Detection of A2142G, A2142C and A2143G clarithromycin mutations in Helicobacter pylori in Alexandria University Pediatric Hospital
Background: Helicobacter pylori (H. pylori)colonizes the stomach and affect almost 50% of the world’s population. Clarithromycin is considered a cornerstone for H. pylori treatment. Emergence of clarithromycin resistance (CLR-R) has played a major role in failure of H. pylori eradication both in adults and children. Clarithromycin resistance is mostly due to mutations in 23S rRNA gene: A2142G, A2142C, and A2143G. The aim of the current study is to determine the prevalence of CLR-R among H. pylori infected children with prior clarithromycin treatment. Materials and Methods: Multiple endoscopic gastric biopsies were collected from 50 H. pylori infected children after cessation of clarithromycin-based treatment. Samples were subjected to histopathological examinations, rapid urease test (RUT) and simultaneous molecular detection of H. pylori infection as well as CLR-R by multiplex Real-Time polymerase chain reaction (PCR). Results: Histopathological examinations and RUT revealed H. pylori in 74% and 92% of samples respectively. Molecular detection of CLR-R showed that 62.5% positive H. pylori cases were not harboring any of the tested mutations, while 25% harbored 2143A-G single mutation. Double mutations (2142A-C and 2143A-G) were detected in only 4 cases. Statistical significant correlation existed between both RUT and PCR results as well as between histopathological findings and PCR test results. Conclusions: A combination of histopathogy, RUT and multiplex PCR procedures offers a real benefit in the simultaneous diagnosis of H. pylori infection along with clarithromycin resistance status. Other mechanisms of clarithromycin resistance need to be investigated to explain treatment failure in absence of the previously detected mutations.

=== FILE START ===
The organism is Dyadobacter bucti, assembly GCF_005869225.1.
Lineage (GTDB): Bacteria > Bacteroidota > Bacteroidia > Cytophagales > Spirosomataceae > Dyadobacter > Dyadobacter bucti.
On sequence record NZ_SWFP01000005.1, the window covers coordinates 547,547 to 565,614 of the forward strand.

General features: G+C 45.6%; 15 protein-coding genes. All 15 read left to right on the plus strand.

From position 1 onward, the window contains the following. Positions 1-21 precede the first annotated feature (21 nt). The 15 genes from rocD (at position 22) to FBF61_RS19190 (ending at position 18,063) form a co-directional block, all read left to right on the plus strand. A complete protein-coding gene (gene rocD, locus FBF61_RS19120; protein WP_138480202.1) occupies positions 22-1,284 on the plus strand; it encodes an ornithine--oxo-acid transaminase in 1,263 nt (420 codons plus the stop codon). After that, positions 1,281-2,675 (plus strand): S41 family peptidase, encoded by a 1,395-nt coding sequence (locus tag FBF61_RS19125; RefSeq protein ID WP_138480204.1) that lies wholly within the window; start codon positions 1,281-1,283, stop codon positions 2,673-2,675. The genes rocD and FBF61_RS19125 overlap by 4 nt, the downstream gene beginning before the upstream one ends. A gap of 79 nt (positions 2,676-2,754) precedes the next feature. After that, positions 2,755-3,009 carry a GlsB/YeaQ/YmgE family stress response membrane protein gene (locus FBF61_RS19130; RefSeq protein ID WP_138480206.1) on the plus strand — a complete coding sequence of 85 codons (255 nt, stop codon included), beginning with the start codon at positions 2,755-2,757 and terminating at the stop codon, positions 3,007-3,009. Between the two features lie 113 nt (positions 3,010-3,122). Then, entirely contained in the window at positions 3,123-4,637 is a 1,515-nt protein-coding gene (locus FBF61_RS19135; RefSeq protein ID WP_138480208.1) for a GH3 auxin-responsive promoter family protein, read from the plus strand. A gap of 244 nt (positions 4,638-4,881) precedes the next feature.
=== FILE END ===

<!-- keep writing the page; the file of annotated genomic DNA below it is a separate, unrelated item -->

Authors have copyright but license exclusive rights in their article to the publisher (Zagazig University).